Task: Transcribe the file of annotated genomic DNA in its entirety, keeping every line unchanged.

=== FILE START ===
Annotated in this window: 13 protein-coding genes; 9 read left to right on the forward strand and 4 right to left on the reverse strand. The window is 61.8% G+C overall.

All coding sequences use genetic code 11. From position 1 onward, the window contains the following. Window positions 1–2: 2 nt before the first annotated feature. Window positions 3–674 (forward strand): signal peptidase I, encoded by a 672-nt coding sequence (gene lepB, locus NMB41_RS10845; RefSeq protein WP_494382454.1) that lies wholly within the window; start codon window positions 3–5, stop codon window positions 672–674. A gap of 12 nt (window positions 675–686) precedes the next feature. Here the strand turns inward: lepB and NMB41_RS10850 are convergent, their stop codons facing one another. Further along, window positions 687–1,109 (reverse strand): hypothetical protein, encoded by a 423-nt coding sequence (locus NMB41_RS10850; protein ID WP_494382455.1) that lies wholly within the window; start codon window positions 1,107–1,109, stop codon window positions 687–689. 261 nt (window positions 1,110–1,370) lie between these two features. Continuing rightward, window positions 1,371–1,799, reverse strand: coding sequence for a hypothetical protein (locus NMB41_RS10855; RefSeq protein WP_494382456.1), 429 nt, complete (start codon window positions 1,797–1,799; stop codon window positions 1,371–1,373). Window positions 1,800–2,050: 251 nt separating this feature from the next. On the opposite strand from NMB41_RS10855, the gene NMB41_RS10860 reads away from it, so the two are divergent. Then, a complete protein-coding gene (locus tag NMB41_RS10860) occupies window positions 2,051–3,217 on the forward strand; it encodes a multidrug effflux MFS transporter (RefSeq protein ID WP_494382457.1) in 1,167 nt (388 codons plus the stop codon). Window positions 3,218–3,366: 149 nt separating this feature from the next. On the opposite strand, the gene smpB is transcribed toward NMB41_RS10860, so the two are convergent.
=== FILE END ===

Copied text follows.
Annotated in this window: 13 protein-coding genes; 9 read left to right on the forward strand and 4 right to left on the reverse strand. The window is 61.8% G+C overall.

All coding sequences use genetic code 11. From position 1 onward, the window contains the following. Window positions 1–2: 2 nt before the first annotated feature. Window positions 3–674 (forward strand): signal peptidase I, encoded by a 672-nt coding sequence (gene lepB, locus NMB41_RS10845; RefSeq protein WP_494382454.1) that lies wholly within the window; start codon window positions 3–5, stop codon window positions 672–674. A gap of 12 nt (window positions 675–686) precedes the next feature. Here the strand turns inward: lepB and NMB41_RS10850 are convergent, their stop codons facing one another. Further along, window positions 687–1,109 (reverse strand): hypothetical protein, encoded by a 423-nt coding sequence (locus NMB41_RS10850; protein ID WP_494382455.1) that lies wholly within the window; start codon window positions 1,107–1,109, stop codon window positions 687–689. 261 nt (window positions 1,110–1,370) lie between these two features. Continuing rightward, window positions 1,371–1,799, reverse strand: coding sequence for a hypothetical protein (locus NMB41_RS10855; RefSeq protein WP_494382456.1), 429 nt, complete (start codon window positions 1,797–1,799; stop codon window positions 1,371–1,373). Window positions 1,800–2,050: 251 nt separating this feature from the next. On the opposite strand from NMB41_RS10855, the gene NMB41_RS10860 reads away from it, so the two are divergent. Then, a complete protein-coding gene (locus tag NMB41_RS10860) occupies window positions 2,051–3,217 on the forward strand; it encodes a multidrug effflux MFS transporter (RefSeq protein ID WP_494382457.1) in 1,167 nt (388 codons plus the stop codon). Window positions 3,218–3,366: 149 nt separating this feature from the next. On the opposite strand, the gene smpB is transcribed toward NMB41_RS10860, so the two are convergent.